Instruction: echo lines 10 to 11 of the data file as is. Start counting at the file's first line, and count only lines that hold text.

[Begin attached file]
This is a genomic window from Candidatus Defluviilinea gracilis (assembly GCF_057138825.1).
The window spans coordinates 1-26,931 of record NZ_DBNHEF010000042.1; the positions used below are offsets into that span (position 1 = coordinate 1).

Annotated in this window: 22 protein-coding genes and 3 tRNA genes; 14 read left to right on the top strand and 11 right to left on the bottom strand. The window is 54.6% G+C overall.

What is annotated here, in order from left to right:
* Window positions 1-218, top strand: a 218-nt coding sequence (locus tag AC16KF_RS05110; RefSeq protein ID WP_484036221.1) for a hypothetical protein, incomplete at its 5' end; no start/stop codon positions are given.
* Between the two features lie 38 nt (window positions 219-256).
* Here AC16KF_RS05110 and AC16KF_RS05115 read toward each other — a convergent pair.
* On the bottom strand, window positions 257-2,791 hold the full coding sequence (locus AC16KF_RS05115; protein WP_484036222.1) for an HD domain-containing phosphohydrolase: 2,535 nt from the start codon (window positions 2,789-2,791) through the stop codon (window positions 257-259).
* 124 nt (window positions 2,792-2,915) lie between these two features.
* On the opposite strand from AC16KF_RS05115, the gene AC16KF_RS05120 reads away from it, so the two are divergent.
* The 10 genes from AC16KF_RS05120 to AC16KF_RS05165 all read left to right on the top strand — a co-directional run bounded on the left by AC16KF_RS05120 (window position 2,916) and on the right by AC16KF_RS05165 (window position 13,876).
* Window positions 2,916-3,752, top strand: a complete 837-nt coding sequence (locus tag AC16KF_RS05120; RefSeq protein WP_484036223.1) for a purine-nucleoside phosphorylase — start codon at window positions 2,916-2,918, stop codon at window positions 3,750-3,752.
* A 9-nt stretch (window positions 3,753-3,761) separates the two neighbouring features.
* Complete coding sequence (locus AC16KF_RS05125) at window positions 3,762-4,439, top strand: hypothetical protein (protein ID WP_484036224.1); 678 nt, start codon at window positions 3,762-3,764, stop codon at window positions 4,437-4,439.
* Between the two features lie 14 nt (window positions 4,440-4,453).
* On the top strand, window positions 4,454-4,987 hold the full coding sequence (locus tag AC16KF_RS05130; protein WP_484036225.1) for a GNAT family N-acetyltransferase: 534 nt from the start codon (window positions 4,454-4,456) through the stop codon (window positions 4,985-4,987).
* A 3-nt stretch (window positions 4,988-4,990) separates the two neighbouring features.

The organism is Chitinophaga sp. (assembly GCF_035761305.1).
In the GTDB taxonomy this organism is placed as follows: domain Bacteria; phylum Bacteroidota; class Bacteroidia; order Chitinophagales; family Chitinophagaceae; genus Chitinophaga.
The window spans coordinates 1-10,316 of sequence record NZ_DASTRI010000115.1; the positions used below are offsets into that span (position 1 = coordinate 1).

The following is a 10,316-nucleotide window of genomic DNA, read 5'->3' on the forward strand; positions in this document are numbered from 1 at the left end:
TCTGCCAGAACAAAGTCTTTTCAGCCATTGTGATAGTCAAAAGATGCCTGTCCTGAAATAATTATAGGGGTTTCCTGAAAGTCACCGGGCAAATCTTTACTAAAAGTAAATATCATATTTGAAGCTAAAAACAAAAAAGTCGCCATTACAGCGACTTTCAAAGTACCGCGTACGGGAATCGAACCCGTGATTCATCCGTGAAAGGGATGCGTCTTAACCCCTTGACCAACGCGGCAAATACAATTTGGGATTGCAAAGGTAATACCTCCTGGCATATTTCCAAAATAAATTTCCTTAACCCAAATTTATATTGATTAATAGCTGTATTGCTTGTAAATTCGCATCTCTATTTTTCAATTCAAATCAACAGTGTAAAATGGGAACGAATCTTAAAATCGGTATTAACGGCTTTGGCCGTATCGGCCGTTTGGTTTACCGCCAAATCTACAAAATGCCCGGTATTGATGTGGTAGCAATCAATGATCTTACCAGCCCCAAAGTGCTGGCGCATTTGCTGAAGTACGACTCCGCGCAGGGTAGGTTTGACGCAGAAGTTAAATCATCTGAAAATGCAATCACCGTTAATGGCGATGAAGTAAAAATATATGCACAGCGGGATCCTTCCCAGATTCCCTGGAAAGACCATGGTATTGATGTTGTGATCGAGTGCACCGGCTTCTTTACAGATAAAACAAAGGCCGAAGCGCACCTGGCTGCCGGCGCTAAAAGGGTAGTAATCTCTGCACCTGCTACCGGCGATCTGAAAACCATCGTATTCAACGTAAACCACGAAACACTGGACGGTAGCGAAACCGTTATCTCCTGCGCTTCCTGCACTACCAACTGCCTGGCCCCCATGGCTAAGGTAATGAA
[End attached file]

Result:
* On the opposite strand from AC16KF_RS05115, the gene AC16KF_RS05120 reads away from it, so the two are divergent.
* The 10 genes from AC16KF_RS05120 to AC16KF_RS05165 all read left to right on the top strand — a co-directional run bounded on the left by AC16KF_RS05120 (window position 2,916) and on the right by AC16KF_RS05165 (window position 13,876).